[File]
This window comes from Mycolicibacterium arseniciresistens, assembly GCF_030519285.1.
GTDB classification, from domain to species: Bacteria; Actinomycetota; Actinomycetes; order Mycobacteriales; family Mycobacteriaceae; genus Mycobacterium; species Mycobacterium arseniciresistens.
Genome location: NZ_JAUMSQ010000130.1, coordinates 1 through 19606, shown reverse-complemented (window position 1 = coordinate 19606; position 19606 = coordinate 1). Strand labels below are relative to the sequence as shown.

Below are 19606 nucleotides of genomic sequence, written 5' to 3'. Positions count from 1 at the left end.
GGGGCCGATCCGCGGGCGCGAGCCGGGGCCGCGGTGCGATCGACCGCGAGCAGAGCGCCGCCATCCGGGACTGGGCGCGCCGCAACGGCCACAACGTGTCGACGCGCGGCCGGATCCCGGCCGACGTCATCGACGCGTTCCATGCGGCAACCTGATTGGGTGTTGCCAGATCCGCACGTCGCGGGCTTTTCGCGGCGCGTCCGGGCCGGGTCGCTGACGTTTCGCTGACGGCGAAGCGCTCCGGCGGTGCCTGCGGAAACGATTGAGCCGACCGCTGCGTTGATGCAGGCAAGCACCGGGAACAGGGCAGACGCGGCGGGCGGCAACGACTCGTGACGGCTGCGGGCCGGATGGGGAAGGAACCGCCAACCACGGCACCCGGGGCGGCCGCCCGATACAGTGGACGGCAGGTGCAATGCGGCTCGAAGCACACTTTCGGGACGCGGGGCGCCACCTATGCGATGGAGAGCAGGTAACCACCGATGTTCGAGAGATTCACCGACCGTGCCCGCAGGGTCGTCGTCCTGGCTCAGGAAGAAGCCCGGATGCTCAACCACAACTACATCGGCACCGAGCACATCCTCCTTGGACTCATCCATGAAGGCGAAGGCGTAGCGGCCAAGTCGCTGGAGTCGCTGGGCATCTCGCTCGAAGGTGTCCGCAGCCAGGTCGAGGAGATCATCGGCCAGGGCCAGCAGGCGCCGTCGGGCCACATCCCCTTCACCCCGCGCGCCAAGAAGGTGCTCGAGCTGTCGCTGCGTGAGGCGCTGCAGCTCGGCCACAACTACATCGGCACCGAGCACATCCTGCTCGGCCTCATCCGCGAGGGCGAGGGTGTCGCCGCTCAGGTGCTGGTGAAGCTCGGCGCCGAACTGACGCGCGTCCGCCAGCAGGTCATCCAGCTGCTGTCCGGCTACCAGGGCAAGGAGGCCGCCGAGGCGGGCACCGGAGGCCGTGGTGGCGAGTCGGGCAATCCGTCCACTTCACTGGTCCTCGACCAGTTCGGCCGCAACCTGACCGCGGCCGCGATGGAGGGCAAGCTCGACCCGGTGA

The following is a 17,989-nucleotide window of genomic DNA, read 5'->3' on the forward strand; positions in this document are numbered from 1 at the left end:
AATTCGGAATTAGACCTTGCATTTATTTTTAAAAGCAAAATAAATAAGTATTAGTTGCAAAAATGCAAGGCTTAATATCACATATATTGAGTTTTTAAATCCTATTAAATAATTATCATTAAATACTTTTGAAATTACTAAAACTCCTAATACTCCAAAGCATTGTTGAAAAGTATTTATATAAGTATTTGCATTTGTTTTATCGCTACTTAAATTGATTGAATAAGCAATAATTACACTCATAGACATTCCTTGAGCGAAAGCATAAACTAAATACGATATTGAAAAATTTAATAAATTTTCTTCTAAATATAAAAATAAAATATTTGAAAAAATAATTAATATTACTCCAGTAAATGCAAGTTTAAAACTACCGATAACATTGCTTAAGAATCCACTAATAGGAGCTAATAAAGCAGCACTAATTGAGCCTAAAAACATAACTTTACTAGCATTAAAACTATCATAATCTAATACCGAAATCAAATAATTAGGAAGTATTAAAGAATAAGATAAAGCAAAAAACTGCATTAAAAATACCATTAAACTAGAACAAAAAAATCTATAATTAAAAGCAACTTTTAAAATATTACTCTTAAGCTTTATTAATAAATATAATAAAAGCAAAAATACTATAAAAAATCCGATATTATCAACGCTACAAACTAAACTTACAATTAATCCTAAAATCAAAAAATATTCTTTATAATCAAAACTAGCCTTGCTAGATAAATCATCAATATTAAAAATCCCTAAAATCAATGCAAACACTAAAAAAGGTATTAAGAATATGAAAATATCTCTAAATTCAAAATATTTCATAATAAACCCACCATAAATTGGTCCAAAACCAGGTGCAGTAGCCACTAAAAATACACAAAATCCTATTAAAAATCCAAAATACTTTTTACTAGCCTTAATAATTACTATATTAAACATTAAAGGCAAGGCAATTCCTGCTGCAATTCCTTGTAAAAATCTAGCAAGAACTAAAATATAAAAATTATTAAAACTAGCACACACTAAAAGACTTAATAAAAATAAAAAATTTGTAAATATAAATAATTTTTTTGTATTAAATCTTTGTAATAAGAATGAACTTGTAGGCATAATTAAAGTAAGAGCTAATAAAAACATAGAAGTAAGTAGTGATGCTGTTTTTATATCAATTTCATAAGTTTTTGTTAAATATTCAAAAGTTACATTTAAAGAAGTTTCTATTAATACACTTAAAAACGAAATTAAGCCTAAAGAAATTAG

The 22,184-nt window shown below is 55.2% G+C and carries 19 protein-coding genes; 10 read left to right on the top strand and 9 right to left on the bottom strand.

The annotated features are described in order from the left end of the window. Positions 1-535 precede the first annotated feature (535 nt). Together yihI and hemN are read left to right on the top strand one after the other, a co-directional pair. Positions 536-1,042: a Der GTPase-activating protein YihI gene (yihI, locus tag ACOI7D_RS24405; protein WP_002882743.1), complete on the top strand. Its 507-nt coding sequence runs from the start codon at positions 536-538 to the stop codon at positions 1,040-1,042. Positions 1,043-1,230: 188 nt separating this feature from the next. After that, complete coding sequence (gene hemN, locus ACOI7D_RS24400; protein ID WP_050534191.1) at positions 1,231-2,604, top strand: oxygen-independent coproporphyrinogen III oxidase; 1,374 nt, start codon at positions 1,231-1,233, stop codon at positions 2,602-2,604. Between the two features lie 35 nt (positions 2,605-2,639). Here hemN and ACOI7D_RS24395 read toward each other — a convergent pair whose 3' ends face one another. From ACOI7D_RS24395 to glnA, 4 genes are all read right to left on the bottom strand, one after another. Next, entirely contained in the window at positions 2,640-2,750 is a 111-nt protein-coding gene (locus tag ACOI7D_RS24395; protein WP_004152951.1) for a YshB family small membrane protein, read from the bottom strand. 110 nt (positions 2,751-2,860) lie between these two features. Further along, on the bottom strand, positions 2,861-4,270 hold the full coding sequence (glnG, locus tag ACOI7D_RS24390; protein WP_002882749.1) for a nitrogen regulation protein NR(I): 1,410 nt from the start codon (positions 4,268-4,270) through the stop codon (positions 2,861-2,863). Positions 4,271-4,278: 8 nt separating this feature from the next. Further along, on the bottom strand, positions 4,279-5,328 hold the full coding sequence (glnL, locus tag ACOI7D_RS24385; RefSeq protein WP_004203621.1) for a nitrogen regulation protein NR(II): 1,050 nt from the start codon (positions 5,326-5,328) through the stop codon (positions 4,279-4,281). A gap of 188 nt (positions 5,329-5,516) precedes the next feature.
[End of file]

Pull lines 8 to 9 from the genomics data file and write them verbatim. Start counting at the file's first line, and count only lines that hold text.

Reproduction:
The 22,184-nt window shown below is 55.2% G+C and carries 19 protein-coding genes; 10 read left to right on the top strand and 9 right to left on the bottom strand.

The annotated features are described in order from the left end of the window. Positions 1-535 precede the first annotated feature (535 nt). Together yihI and hemN are read left to right on the top strand one after the other, a co-directional pair. Positions 536-1,042: a Der GTPase-activating protein YihI gene (yihI, locus tag ACOI7D_RS24405; protein WP_002882743.1), complete on the top strand. Its 507-nt coding sequence runs from the start codon at positions 536-538 to the stop codon at positions 1,040-1,042. Positions 1,043-1,230: 188 nt separating this feature from the next. After that, complete coding sequence (gene hemN, locus ACOI7D_RS24400; protein ID WP_050534191.1) at positions 1,231-2,604, top strand: oxygen-independent coproporphyrinogen III oxidase; 1,374 nt, start codon at positions 1,231-1,233, stop codon at positions 2,602-2,604. Between the two features lie 35 nt (positions 2,605-2,639). Here hemN and ACOI7D_RS24395 read toward each other — a convergent pair whose 3' ends face one another. From ACOI7D_RS24395 to glnA, 4 genes are all read right to left on the bottom strand, one after another. Next, entirely contained in the window at positions 2,640-2,750 is a 111-nt protein-coding gene (locus tag ACOI7D_RS24395; protein WP_004152951.1) for a YshB family small membrane protein, read from the bottom strand. 110 nt (positions 2,751-2,860) lie between these two features. Further along, on the bottom strand, positions 2,861-4,270 hold the full coding sequence (glnG, locus tag ACOI7D_RS24390; protein WP_002882749.1) for a nitrogen regulation protein NR(I): 1,410 nt from the start codon (positions 4,268-4,270) through the stop codon (positions 2,861-2,863). Positions 4,271-4,278: 8 nt separating this feature from the next. Further along, on the bottom strand, positions 4,279-5,328 hold the full coding sequence (glnL, locus tag ACOI7D_RS24385; RefSeq protein WP_004203621.1) for a nitrogen regulation protein NR(II): 1,050 nt from the start codon (positions 5,326-5,328) through the stop codon (positions 4,279-4,281). A gap of 188 nt (positions 5,329-5,516) precedes the next feature.